The Cūḷavaṃsa or Chulavamsa (Pāli: "Lesser Chronicle") is a historical record, written in the Pali language, of the monarchs of Sri Lanka. It covers the period from the 4th century to 1815. The Cūḷavaṃsa was compiled over many years by Buddhist monks, and displays a variety of epic styles.[1] It is generally considered to be a sequel to the Mahavamsa ("Great Chronicle") written in the 6th century by the monk Mahanama. The Mahavamsa and the Cūḷavaṃsa are sometimes thought of as a single work (referred to as the "Mahavamsa") spanning over two millennia of Sri Lankan history.

Composition4th-18th Century CE
AttributionDhammakitti, Tibbotuvāve Sumangala & others
PTS AbbreviationCula
Pāli literature


The Cūḷavaṃsa is a continuation of the Mahavamsa. But unlike the Mahavamsa it was written by different authors at different periods. The Cūḷavaṃsa is divided into two parts.

The first part, chapters thirty-seven to seventy-nine, begins with the 4th century arrival of a tooth relic of Siddhartha Gautama to Sri Lanka and continues to the reign of Parakramabahu the Great (11531186) in the 12th century, and was written in the 13th century. While the authorship of the first part is traditionally ascribed to the Buddhist monk Thera Dhammakitti, many historians now believe it to be a collaborative effort, written by a number of monks.[1]

The second part, whose author remains unknown, records Sri Lankan history from the 12th century, with the reign of Vijayabahu II and continues the history of the Sinhalese monarchy to that of Parakramabahu IV (Chaps. 80-90). Within the second part the section of the chronicle which deals with the period from Parakramabahu IV to the death of Kirti Sri Rajasinha was compiled by Tibbotuvāve Sumangala Thera, while the last chapter was continued to 1815 by Hikkaduve Siri Sumangala. This portion of the chronicle has not been assigned a definite authorship and is generally considered inferior, both in style and in factual reliability, to Dhammakitti’s portion.[2]


Tradition has it that the work was compiled by the monk Dhammakitti, whom Geiger regards as 'a man of literary culture ... acquainted with Indian Niti literature'.[3] He regards 'the history of Parakkama [sic] as the real kernel, the main subject of the Culavamsa', much in the same way that Dutugemunu's life is the major part of the Mahavamsa.

Geiger believes that it is not possible 'to form a harmonious and credible picture of the single acts attributed to the youthful Parakkama [sic]' simply from the information presented in the Lesser Chronicle. The explanation for this lies in the writer's approach to history:

The explanation lies in Dhammakitti's conception of the way in which his task was to be achieved. From literary sources, from what he had read he drew an ideal picture of an Indian king. The man whose glorification was his aim must correspond to this picture. He must have all the qualities belonging to an Indian king and employ all the methods of statecraft which political science prescribes or recommends. All these individual traits the compiler combines with the data furnished by tradition, without question as to probability or improbability of these.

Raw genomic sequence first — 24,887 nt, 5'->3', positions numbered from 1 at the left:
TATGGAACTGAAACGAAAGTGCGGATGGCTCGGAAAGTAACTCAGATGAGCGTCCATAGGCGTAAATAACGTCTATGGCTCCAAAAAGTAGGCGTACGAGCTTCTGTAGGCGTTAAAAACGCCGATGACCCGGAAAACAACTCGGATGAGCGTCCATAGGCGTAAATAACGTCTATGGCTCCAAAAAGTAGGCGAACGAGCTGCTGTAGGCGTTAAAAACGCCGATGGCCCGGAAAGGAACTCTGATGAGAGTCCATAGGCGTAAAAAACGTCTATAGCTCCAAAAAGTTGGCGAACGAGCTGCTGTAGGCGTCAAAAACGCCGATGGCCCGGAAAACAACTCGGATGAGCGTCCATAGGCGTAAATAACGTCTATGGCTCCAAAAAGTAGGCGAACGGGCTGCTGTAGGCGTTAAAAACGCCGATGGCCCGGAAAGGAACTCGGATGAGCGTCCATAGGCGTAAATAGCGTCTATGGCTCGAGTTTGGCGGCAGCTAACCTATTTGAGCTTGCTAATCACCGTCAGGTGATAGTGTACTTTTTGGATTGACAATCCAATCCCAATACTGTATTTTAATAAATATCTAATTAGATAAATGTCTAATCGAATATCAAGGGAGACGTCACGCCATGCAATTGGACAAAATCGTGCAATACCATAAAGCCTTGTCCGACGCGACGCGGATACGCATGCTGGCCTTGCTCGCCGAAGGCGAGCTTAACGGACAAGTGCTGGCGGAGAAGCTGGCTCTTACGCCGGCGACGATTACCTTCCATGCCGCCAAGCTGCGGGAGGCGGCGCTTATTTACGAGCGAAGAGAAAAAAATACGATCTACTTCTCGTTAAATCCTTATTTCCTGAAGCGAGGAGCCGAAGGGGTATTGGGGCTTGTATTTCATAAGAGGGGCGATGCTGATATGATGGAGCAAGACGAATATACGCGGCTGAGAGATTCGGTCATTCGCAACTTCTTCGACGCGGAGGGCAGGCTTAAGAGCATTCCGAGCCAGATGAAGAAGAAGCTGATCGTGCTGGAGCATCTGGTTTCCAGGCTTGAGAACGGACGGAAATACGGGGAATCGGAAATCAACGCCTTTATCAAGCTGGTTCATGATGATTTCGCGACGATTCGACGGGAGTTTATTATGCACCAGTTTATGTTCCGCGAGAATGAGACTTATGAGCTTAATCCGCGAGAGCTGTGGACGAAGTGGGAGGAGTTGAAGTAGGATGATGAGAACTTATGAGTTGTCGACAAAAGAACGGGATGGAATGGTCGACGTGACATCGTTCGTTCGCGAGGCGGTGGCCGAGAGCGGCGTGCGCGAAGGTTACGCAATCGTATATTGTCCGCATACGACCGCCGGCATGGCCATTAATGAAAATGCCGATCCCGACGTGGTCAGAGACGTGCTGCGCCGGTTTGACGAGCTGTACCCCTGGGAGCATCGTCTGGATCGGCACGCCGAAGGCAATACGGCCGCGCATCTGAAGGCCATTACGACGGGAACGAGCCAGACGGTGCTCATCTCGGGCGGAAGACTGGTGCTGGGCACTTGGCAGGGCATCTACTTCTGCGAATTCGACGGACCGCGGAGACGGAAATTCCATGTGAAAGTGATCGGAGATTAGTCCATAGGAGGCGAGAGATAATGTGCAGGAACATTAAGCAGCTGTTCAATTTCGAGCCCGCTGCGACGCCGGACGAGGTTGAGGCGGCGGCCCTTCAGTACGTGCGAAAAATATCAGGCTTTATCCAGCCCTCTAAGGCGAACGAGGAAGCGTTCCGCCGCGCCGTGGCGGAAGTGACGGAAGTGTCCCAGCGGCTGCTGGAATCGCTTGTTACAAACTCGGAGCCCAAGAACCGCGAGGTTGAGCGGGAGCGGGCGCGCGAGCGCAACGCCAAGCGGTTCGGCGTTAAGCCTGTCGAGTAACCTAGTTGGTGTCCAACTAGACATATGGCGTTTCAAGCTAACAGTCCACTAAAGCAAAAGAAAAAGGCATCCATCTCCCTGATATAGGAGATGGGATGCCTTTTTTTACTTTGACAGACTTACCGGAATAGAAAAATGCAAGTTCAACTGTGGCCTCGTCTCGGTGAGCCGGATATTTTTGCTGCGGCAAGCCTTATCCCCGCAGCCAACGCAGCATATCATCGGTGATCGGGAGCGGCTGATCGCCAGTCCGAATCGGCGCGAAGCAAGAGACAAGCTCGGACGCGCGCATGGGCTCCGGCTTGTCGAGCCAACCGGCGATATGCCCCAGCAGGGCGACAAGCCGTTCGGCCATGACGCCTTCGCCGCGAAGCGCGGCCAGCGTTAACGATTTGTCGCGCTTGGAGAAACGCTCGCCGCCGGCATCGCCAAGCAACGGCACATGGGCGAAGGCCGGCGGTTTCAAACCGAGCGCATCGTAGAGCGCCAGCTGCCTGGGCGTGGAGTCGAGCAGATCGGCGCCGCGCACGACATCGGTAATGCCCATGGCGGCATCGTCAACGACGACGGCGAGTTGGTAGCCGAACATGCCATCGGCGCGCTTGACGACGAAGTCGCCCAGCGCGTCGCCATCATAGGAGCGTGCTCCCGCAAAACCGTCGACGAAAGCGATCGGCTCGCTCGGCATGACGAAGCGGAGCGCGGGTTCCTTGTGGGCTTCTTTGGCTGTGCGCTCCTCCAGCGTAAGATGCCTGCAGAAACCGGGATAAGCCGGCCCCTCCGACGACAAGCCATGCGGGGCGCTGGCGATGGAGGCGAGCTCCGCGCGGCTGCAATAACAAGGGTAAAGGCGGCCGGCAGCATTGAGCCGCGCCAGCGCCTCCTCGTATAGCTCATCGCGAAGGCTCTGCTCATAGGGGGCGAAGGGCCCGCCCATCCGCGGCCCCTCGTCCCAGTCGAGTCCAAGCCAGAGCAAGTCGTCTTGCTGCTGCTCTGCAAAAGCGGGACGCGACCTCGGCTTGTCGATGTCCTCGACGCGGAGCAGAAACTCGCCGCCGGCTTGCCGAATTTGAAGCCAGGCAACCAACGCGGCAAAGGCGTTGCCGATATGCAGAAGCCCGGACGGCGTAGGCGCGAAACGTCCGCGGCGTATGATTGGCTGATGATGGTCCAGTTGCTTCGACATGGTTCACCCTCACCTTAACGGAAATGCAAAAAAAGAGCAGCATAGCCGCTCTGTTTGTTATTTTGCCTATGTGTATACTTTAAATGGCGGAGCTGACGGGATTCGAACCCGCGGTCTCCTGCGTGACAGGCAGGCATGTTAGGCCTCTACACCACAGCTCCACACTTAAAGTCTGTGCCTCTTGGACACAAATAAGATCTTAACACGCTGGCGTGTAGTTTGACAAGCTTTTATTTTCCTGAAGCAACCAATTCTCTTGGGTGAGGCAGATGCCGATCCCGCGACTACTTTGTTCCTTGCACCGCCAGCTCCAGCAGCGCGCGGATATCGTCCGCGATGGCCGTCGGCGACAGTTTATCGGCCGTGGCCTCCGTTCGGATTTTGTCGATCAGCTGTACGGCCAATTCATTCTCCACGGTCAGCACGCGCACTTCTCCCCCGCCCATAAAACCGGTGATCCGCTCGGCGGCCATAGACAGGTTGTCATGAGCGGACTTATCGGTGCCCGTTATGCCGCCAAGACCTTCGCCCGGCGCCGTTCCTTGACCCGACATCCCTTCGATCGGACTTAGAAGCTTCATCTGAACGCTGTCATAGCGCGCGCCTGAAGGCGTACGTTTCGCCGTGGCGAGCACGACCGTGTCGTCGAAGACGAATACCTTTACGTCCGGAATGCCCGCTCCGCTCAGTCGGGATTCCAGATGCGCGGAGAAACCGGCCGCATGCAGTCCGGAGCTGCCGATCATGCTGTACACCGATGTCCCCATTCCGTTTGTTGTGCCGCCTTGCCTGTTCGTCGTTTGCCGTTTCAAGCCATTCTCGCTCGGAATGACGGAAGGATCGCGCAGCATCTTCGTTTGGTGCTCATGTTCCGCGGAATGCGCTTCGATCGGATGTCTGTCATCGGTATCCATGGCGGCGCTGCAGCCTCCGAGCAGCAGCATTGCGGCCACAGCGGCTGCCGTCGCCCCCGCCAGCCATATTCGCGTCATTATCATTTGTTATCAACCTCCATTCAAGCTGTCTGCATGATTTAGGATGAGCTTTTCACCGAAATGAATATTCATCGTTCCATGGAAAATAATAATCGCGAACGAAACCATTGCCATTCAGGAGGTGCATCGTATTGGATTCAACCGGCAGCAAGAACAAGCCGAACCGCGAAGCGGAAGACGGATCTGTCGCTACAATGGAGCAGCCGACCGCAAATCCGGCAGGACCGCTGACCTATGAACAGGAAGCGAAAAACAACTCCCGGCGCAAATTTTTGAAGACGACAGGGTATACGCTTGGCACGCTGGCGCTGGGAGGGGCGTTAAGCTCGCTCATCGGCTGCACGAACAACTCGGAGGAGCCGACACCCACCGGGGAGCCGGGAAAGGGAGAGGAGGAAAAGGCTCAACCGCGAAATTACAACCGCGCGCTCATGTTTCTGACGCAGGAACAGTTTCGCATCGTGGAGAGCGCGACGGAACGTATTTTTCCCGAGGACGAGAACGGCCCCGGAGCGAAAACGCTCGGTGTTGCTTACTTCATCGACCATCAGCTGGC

W. Geiger, The Culavamsa, 1930, Introduction

That there is a certain amount of truth contained in the text is corroborated by numerous carvings, edicts and monuments still extant in Sri Lanka today – e.g., Parakramabahu's wars with Gajabahu II and Manabharana are attested to by at least one rock-carving from this period. Furthermore Geiger also believes that the Culavamsa 'does not consciously relate ... false [information]'.[4][5][6][7]

The primary source for Parakramabahu's reign is the Cūḷavaṃsa.


The foremost translation of this work was that of Wilhelm Geiger from Pali into German, completed in 1930. This was subsequently translated into English by Mabel Haynes Bode, and the English translation was revised by Geiger. In 1929 an English edition was published by Oxford University Press, translated by C. M. Rickmers.

The British colonial government commissioned a translation into English of the Cūḷavaṃsa in 1871 and published it alongside George Turnour's translation of the Mahavamsa.[8]

In 1871, the British colonial government of Sri Lanka commissioned a 101st chapter of the Cūḷavaṃsa, covering the period from 1815-1871.[8]

In 1935, Yagirala Pannananda, a Buddhist monk, wrote Mahavamsa Part III, a further extension of the Cūḷavaṃsa, in Sinhala. While not authorized by any government agency or religious organization, it was eventually accepted as part of the larger Mahavamsa/Cūḷavaṃsa tradition.[8]

In 1977, the government of Prime Minister JR Jayawardene established a commission to extend the chronicle to cover the years 1935-1977.

See also


  1. "Cūlavaṃsa". Encyclopædia Britannica. Retrieved 21 April 2012.
  2. "Cūlavamsa". palikanon.com. Retrieved 21 April 2012.
  3. Geiger, William (1930). The Culavamsa: Being the More Recent Part of the Mahavamsa. London.
  4. de Silva, K. A. (2005). A History of Sri Lanka. New Delhi.
  5. Parker, H. (1909). Ancient Ceylon. London.
  6. Codrington, H. W. (1929). A Short History of Sri Lanka. London.
  7. Bell, H. C. P. (1892). "Report on Kegalle District": 72–73. {{cite journal}}: Cite journal requires |journal= (help)
  8. Kemper, Steven (1992). The Presence of the Past: Chronicles, Politics, and Culture in Sinhala Life (1st ed.). Ithaca, NY: Cornell University Press. pp. 95–104. ISBN 0801423953.
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